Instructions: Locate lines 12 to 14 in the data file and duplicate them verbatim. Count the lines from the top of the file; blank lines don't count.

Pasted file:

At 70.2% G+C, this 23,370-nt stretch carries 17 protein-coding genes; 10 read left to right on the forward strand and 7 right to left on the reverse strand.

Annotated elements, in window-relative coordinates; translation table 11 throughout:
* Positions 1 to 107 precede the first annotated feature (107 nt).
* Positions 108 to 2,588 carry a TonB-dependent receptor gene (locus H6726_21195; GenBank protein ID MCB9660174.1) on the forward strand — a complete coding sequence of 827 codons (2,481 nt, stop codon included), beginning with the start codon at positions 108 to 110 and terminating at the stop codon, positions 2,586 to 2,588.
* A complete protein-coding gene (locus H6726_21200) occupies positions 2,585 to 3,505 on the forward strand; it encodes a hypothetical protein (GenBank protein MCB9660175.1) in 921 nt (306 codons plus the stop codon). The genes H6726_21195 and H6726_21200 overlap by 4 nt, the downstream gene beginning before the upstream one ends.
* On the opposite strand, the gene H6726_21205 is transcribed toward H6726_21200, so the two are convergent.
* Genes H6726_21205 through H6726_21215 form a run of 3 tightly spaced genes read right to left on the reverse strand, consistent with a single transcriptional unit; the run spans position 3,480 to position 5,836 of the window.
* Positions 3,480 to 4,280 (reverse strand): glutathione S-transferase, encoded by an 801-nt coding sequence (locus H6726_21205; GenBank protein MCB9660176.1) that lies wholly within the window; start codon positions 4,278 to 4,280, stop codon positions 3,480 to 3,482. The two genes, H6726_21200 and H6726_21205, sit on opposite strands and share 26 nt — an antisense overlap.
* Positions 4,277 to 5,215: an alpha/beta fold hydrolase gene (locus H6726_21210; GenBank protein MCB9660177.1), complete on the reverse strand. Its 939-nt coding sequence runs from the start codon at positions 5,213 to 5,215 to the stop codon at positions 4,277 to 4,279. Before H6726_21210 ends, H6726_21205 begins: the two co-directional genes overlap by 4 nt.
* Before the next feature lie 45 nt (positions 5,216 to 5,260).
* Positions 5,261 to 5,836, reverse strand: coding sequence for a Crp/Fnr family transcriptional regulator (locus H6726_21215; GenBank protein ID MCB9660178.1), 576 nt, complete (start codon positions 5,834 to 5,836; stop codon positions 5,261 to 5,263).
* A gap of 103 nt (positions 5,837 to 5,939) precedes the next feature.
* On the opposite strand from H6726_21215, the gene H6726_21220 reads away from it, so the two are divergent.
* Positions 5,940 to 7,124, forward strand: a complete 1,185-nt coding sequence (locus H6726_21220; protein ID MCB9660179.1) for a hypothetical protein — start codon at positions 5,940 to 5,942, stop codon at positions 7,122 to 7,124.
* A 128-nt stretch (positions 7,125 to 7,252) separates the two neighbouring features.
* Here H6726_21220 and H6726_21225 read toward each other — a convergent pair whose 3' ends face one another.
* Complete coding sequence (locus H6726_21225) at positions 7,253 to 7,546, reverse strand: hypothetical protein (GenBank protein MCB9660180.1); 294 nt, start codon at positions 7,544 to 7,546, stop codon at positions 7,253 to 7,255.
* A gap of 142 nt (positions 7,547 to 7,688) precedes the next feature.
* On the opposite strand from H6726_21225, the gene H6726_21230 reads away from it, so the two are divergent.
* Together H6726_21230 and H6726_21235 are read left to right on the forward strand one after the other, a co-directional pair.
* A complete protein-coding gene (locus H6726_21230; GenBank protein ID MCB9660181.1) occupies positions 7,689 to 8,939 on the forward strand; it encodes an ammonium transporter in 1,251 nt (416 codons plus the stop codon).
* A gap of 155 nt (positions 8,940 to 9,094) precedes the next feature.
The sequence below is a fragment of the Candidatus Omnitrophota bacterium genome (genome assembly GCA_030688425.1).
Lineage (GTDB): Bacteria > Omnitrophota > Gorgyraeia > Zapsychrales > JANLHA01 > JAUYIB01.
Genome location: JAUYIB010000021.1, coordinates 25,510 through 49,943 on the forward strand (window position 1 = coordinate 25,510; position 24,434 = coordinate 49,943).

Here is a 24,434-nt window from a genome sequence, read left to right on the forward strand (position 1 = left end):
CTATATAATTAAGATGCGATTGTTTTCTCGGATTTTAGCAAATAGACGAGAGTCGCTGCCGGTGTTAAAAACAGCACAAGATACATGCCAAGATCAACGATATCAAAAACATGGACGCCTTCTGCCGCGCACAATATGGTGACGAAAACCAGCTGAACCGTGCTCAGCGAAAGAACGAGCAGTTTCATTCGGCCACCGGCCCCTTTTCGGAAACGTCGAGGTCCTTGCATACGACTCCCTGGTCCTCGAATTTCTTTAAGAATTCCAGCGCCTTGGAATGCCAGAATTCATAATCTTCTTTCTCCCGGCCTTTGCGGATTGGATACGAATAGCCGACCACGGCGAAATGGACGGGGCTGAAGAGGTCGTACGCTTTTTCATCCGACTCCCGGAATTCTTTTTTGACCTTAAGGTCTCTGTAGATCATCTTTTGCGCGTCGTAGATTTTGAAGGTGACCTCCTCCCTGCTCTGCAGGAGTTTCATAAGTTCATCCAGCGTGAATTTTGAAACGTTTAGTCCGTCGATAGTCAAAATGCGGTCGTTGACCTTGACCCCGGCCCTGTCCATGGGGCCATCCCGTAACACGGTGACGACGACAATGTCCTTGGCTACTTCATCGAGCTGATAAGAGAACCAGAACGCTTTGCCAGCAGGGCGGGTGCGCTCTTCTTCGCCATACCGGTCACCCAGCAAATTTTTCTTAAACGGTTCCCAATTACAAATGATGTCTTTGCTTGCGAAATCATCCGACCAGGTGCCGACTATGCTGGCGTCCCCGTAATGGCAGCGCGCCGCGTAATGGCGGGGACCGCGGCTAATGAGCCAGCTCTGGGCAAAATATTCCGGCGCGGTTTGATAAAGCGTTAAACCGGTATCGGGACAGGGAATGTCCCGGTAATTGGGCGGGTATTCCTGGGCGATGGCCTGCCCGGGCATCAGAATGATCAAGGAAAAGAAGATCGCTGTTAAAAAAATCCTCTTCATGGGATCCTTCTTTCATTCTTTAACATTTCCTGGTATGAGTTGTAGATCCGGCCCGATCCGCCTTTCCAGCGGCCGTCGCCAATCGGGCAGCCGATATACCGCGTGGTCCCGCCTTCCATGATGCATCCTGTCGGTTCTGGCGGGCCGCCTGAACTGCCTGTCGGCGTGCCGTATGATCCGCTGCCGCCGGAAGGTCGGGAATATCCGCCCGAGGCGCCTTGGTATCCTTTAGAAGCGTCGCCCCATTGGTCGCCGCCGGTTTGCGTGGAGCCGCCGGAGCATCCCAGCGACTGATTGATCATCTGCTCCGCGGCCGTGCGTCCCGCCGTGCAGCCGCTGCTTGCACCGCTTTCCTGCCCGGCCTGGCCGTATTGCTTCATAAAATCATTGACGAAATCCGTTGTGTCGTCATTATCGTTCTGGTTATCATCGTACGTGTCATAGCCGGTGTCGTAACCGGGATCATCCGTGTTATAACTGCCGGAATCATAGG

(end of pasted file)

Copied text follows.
* A gap of 103 nt (positions 5,837 to 5,939) precedes the next feature.
* On the opposite strand from H6726_21215, the gene H6726_21220 reads away from it, so the two are divergent.
* Positions 5,940 to 7,124, forward strand: a complete 1,185-nt coding sequence (locus H6726_21220; protein ID MCB9660179.1) for a hypothetical protein — start codon at positions 5,940 to 5,942, stop codon at positions 7,122 to 7,124.